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Set a short timeframe

“If you don’t want to do something, make a deal with yourself to do at least five minutes of it,” says Instagram co-founder Kevin Systrom. “After five minutes, you’ll end up doing the whole thing.”

Getting started on something, even for just a few minutes, helps us break down big goals into baby steps.

@ryderu698

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Tailor your to-do lists

Use the 1-3-5 rule when putting together her daily to-do list.

On any given day, set nine goals for yourself: 
  • one big-ticket project to tackle
  • three medium tasks
  • five small things. 
Narrow down your to-do list to just those things. 

This keeps you from feeling overwhelmed by an endless list, and also helps keep you focused on just those items.

The “two-minute rule”  has two parts.

First, if something takes less than two minutes, do it now. Next, start building new habits for two minutes at a time. The rule for this is: When you start a new habit, it should take less than two minutes to do. The idea is to make your habits as easy to start as possible. 

Think of these “two-minute habits” as gateway habits that will lead to your overarching goal.

It takes time to get into a rhythm to work on a task. Instead of constantly starting and stopping that process, it’s better to keep your rhythm going by bundling similar tasks together.

By doing this, you avoid interruptions and prevents himself from procrastinating.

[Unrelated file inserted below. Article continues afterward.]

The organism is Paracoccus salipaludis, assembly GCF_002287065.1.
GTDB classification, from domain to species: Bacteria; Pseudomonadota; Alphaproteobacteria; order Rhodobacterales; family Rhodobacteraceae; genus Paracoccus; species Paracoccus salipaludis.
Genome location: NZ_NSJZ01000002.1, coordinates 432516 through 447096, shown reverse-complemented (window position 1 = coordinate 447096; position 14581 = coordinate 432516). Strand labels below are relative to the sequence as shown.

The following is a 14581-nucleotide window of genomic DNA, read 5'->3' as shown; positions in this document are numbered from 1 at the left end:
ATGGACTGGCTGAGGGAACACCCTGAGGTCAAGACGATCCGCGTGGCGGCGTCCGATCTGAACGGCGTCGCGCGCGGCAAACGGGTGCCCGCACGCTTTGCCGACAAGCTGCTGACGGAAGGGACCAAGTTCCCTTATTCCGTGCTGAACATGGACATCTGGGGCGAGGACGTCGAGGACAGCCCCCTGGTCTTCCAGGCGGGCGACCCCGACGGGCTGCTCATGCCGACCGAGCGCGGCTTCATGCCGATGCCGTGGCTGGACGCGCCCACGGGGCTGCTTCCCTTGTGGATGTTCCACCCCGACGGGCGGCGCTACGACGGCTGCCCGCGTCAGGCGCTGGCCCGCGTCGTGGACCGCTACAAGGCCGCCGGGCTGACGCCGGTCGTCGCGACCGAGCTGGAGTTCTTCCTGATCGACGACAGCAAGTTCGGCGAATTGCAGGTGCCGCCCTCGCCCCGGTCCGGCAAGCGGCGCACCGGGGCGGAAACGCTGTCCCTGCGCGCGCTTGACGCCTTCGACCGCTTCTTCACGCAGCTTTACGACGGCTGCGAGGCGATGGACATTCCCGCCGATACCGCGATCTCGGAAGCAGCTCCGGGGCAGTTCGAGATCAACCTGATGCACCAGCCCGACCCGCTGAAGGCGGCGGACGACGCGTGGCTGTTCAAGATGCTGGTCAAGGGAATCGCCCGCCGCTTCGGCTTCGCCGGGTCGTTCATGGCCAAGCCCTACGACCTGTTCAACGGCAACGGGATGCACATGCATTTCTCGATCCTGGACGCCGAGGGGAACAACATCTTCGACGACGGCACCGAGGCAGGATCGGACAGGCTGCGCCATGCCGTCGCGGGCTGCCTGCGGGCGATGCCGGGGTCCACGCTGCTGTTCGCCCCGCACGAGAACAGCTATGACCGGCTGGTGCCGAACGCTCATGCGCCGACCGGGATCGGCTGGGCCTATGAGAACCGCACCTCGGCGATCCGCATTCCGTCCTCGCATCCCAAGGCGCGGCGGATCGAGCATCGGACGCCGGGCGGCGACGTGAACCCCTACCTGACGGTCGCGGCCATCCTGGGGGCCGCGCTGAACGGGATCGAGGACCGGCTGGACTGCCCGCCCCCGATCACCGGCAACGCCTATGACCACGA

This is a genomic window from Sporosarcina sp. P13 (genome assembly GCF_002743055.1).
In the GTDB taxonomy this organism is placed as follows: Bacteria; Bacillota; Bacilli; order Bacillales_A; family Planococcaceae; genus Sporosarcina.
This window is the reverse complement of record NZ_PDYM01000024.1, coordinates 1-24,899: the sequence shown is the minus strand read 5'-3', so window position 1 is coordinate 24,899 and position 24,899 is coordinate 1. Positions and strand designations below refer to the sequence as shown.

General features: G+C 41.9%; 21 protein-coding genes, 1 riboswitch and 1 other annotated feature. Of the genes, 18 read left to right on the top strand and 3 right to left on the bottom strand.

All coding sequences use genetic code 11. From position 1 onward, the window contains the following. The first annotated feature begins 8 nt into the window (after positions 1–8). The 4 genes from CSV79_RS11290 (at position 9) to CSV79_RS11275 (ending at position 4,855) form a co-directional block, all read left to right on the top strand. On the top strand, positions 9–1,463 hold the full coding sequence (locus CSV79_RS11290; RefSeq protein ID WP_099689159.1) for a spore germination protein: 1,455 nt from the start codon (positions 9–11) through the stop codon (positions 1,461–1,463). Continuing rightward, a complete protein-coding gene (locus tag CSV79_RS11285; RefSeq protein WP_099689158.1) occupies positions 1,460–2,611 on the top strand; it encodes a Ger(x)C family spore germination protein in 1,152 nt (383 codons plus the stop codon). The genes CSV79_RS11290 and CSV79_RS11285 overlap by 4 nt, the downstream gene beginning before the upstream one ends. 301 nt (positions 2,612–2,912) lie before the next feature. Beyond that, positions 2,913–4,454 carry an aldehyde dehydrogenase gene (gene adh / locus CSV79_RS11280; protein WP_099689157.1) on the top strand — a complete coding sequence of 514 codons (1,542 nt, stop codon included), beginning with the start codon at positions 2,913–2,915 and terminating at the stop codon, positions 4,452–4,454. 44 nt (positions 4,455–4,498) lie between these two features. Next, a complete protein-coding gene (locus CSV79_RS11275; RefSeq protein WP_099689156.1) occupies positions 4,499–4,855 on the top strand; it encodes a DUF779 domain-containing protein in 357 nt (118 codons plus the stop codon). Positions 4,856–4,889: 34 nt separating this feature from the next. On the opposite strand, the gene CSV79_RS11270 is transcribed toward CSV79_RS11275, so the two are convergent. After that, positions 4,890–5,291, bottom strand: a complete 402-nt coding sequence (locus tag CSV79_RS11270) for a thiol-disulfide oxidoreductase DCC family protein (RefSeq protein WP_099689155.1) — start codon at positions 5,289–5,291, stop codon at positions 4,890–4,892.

Instead of just randomly quitting a task, make sure you leave off at a place that will inspire you to get going next time you’re ready to pick it up. 

  • Before you finish work for the day, capture any open questions that you’re currently working on. Ask yourself: if you were to continue working, what would be the very next thing you’d do?

  • Write those questions and the next thing you would do on a piece of paper.
  • Determine what you’ll do first when you sit down to work again. This gives you an immediate starting point for the next day.

It creates artificial pressure that trains you to deal with real pressure during your career. Procrastinators have to learn to prioritize. 

Because you’re doing everything at the last minute, there’s no time to forget anything or re-study anything. Your knowledge is fresh and the pressure is on, so you’ll complete the task faster than you would have if you had done it earlier.

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RELATED IDEAS

Commit to just showing up and you’ll find yourself completing a lot more tasks. 

The next time you don’t feel like tackling a task, commit to only working on it for one minute. Set a timer for 60 seconds, then sit down and get to work. More often than not, you’ll find yourself wanting to go beyond the 60 seconds and continue.

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IDEAS

Procrastination has a price. It's related to:
  • Depression
  • Irrational beliefs
  • Low self-esteem
  • Anxiety
  • Stress
Identify Your Learning Style

Figure out how you learn best, then organize your workplace to play up your strengths and nullify or compensate for your weaknesses.